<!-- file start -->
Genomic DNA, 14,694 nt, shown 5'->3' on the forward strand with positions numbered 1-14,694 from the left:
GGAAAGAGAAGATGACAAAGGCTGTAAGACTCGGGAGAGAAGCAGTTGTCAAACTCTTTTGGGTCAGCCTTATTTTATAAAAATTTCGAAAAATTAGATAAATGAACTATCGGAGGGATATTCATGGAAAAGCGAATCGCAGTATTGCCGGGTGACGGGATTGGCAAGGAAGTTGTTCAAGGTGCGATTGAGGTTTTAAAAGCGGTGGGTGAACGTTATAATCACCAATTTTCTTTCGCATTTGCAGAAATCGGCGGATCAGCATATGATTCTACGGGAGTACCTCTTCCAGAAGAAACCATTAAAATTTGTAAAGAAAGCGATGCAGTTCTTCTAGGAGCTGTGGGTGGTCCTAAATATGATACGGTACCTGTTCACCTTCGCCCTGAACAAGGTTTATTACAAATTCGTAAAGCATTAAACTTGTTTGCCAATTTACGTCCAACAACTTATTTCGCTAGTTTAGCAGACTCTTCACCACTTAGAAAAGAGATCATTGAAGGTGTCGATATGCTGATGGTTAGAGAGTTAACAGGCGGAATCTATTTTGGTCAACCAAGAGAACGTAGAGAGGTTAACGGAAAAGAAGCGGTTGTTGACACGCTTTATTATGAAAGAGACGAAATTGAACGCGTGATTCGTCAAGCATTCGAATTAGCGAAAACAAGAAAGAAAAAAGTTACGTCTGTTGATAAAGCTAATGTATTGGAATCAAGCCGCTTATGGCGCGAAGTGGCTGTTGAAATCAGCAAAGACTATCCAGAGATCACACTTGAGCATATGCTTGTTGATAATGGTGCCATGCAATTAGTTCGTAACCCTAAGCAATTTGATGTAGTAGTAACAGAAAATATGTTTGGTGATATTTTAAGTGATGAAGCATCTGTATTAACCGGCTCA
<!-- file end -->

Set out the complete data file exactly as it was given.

Genomic DNA, 14,694 nt, shown 5'->3' on the forward strand with positions numbered 1-14,694 from the left:
GGAAAGAGAAGATGACAAAGGCTGTAAGACTCGGGAGAGAAGCAGTTGTCAAACTCTTTTGGGTCAGCCTTATTTTATAAAAATTTCGAAAAATTAGATAAATGAACTATCGGAGGGATATTCATGGAAAAGCGAATCGCAGTATTGCCGGGTGACGGGATTGGCAAGGAAGTTGTTCAAGGTGCGATTGAGGTTTTAAAAGCGGTGGGTGAACGTTATAATCACCAATTTTCTTTCGCATTTGCAGAAATCGGCGGATCAGCATATGATTCTACGGGAGTACCTCTTCCAGAAGAAACCATTAAAATTTGTAAAGAAAGCGATGCAGTTCTTCTAGGAGCTGTGGGTGGTCCTAAATATGATACGGTACCTGTTCACCTTCGCCCTGAACAAGGTTTATTACAAATTCGTAAAGCATTAAACTTGTTTGCCAATTTACGTCCAACAACTTATTTCGCTAGTTTAGCAGACTCTTCACCACTTAGAAAAGAGATCATTGAAGGTGTCGATATGCTGATGGTTAGAGAGTTAACAGGCGGAATCTATTTTGGTCAACCAAGAGAACGTAGAGAGGTTAACGGAAAAGAAGCGGTTGTTGACACGCTTTATTATGAAAGAGACGAAATTGAACGCGTGATTCGTCAAGCATTCGAATTAGCGAAAACAAGAAAGAAAAAAGTTACGTCTGTTGATAAAGCTAATGTATTGGAATCAAGCCGCTTATGGCGCGAAGTGGCTGTTGAAATCAGCAAAGACTATCCAGAGATCACACTTGAGCATATGCTTGTTGATAATGGTGCCATGCAATTAGTTCGTAACCCTAAGCAATTTGATGTAGTAGTAACAGAAAATATGTTTGGTGATATTTTAAGTGATGAAGCATCTGTATTAACCGGCTCA